As a Bulgarian coal company prepares to dig an open pit coal mine spanning three villages, a local farmer has launched a legal case to stop it.
Emil Mirchev, who has farmed his family land in Aldomirovtsi for decades, has filed a legal case to have the Bulgarian Council of Ministers’ decision, allowing the mine, overturned. He has received legal assistance from campaigning coalition Za Zemiata Access to Justice and environmental lawyers ClientEarth in preparing the suit.
Villages at risk
Mr Mirchev said: “We are against the mine because its opening will severely damage the quality of life in at least three villages in the region. The mine is near a water catchment area and there is a real danger of polluting it. Also, the heavy transporting equipment to and from the mine will ruin the brand new infrastructure. Mining will put an end to agriculture and farming which are very important for people here. Our fertile land is worth much more to us and our children than the money they will pay us as compensation.”
The ‘Slivnitsa mine’ would eat into an expanse of land of two square kilometres. The main water supplies for villages Barlozhista and Radulovtsi will likely be destroyed and two popular lakes in Bratushkovo and Radulovtsi, used by sports enthusiasts and holidaymakers, drained and bulldozed.
No future for coal
The mine is slated to be open for 30 years, despite the economic case for coal rapidly disappearing across Europe and stark warnings from international climate experts that no coal capacity should remain open in the OECD countries beyond 2030.
The mine would feed notoriously dangerous coal power plant Bobov Dol, a major polluter in south-western Bulgaria. This raises great concern for people’s health across Bulgaria, and for the climate.
Mr Mirchev is taking action to stop the mine – but his determination to stop the destruction of the local landscape and villages represents the strong wish of most who live there for this mine not to go ahead. The decision approving the mine was made with only a two-week window for affected landowners to take action against it – and many were not even aware that it had happened.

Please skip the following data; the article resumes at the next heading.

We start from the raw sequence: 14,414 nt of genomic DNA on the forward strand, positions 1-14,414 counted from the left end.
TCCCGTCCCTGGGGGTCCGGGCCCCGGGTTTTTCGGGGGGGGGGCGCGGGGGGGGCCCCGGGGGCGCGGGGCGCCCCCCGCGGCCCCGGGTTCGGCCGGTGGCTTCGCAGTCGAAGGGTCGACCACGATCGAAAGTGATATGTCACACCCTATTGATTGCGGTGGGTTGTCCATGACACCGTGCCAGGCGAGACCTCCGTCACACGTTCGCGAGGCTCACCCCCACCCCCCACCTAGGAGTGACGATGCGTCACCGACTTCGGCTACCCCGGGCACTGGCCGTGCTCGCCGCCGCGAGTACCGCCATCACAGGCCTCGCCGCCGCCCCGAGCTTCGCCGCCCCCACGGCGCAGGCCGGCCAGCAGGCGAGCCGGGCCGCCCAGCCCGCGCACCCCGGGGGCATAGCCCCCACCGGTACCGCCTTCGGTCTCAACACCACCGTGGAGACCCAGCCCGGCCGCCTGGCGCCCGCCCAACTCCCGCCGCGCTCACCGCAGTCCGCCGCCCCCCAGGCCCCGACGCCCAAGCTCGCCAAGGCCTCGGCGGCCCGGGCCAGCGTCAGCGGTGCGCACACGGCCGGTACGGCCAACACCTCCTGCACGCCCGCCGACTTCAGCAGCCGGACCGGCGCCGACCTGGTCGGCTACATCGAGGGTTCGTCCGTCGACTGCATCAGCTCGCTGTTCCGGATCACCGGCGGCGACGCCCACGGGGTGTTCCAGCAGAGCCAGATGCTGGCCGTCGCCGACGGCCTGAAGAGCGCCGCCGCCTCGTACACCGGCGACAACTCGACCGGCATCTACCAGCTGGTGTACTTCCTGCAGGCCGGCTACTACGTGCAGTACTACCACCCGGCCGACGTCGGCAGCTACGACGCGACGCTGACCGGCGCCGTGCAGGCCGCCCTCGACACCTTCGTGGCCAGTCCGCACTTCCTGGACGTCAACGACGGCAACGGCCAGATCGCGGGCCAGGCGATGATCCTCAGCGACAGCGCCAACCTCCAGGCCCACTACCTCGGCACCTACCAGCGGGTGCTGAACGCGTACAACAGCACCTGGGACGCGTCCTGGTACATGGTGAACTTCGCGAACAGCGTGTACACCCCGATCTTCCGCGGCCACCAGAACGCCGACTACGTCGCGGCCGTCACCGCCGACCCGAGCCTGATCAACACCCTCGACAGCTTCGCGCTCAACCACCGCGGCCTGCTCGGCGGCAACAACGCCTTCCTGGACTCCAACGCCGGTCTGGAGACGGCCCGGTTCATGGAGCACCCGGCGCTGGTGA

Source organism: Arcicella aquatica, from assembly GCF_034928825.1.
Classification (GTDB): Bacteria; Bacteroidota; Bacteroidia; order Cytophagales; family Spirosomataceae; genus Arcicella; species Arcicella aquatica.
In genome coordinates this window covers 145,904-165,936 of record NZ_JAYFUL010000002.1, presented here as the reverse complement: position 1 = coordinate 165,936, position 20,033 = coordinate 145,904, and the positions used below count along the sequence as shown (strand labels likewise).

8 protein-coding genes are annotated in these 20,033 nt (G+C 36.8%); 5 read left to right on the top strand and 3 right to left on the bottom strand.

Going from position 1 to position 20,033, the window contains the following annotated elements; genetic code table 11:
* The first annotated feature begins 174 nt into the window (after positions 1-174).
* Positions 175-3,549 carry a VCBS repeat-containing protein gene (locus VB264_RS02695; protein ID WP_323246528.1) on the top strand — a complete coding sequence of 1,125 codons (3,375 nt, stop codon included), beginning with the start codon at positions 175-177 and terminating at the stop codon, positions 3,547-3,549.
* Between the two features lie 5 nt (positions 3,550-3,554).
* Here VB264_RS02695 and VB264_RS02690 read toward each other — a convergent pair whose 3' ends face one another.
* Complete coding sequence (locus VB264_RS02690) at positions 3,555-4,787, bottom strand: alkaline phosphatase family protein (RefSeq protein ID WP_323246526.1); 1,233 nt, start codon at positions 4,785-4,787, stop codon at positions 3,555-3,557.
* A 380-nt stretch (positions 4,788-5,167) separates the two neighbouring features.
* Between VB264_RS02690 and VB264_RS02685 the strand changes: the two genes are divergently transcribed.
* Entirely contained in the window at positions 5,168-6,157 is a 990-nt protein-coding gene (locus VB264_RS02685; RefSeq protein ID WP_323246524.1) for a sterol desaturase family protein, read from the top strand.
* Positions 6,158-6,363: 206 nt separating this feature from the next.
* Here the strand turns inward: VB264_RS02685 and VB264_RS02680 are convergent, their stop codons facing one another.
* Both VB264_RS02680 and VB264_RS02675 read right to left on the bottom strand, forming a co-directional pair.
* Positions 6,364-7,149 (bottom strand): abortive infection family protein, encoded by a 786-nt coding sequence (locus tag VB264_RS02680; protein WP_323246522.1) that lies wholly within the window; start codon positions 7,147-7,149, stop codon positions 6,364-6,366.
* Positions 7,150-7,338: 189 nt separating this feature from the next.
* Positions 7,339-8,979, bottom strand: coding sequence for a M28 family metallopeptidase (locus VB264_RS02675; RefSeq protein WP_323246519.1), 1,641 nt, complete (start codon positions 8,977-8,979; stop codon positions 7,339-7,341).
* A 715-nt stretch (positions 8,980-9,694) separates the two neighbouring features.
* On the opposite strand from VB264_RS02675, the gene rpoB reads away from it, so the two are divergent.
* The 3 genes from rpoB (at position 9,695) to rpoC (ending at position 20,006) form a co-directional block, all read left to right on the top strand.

Compensation promised is cold comfort
As a compromise for allowing the mine, the municipality of Slivnitsa is expected to receive a small annual concession fee of €9,200. This figure is disproportionately small compared to the losses the municipality will suffer from missed business opportunities, the destruction of a popular recreation area, expenses for road maintenance, and the deterioration of the environment.
Mirchev added: “I have been to the Beli Bryag coal mine in the next municipality – it makes a dreadful picture. In the past, they expropriated and excavated villages there to make way for the mine. I don’t want this fate for my land.”
As Mirchev launches the case, the town is protesting too. A petition is circulating, signed by the mayor himself.
ClientEarth lawyer Dominique Doyle said: “Europe is moving away from coal and this mine, set to be open for 30 years, cannot be justified.
“Looking ahead, we may see the EU legislate to move the bloc beyond coal – investment in a mine like this, with such a devastating impact for the surrounding area and thousands of people, is exceptionally short-sighted.”
According to the mayor, three large companies are about to open facilities there. All of these – and the associated job opportunities – could be wiped out and the region could become much less attractive to future investors, if the mine opens.
Za Zemiata Access to Justice campaigner Genady Kondarev said: “This is a major case and the fate of multiple communities hangs on its outcome. This mine will not only decimate beautiful land that people have been cultivating for years and threaten their health – it will feed an incredibly dirty coal plant that is making the lives of hundreds miserable elsewhere.
“Energy developments need to be clean and futureproof. There is no future in coal and it makes this mine a really destructive waste of time, irretrievably ruining more of Bulgaria’s beautiful countryside and people’s livelihoods.”
Ms Dominique Doyle is an Australian-qualified lawyer.